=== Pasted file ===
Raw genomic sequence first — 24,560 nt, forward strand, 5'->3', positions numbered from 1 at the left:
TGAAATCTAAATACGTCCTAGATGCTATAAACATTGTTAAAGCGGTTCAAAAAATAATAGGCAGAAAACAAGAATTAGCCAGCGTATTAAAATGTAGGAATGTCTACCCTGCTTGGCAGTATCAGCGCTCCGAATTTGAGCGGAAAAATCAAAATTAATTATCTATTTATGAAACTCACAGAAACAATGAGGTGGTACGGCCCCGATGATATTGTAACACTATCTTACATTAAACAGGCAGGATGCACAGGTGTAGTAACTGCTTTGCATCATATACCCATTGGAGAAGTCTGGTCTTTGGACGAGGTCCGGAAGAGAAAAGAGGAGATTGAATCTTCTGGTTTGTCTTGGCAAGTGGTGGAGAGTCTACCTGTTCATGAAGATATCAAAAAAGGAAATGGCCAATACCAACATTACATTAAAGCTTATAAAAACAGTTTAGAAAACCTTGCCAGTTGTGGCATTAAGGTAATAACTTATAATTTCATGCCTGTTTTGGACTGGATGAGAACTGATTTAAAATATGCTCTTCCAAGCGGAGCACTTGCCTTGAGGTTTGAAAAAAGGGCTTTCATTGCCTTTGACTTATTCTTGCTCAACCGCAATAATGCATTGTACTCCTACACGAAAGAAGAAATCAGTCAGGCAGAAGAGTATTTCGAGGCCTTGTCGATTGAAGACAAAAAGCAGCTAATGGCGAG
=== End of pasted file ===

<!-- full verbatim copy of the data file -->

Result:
Raw genomic sequence first — 24,560 nt, forward strand, 5'->3', positions numbered from 1 at the left:
TGAAATCTAAATACGTCCTAGATGCTATAAACATTGTTAAAGCGGTTCAAAAAATAATAGGCAGAAAACAAGAATTAGCCAGCGTATTAAAATGTAGGAATGTCTACCCTGCTTGGCAGTATCAGCGCTCCGAATTTGAGCGGAAAAATCAAAATTAATTATCTATTTATGAAACTCACAGAAACAATGAGGTGGTACGGCCCCGATGATATTGTAACACTATCTTACATTAAACAGGCAGGATGCACAGGTGTAGTAACTGCTTTGCATCATATACCCATTGGAGAAGTCTGGTCTTTGGACGAGGTCCGGAAGAGAAAAGAGGAGATTGAATCTTCTGGTTTGTCTTGGCAAGTGGTGGAGAGTCTACCTGTTCATGAAGATATCAAAAAAGGAAATGGCCAATACCAACATTACATTAAAGCTTATAAAAACAGTTTAGAAAACCTTGCCAGTTGTGGCATTAAGGTAATAACTTATAATTTCATGCCTGTTTTGGACTGGATGAGAACTGATTTAAAATATGCTCTTCCAAGCGGAGCACTTGCCTTGAGGTTTGAAAAAAGGGCTTTCATTGCCTTTGACTTATTCTTGCTCAACCGCAATAATGCATTGTACTCCTACACGAAAGAAGAAATCAGTCAGGCAGAAGAGTATTTCGAGGCCTTGTCGATTGAAGACAAAAAGCAGCTAATGGCGAG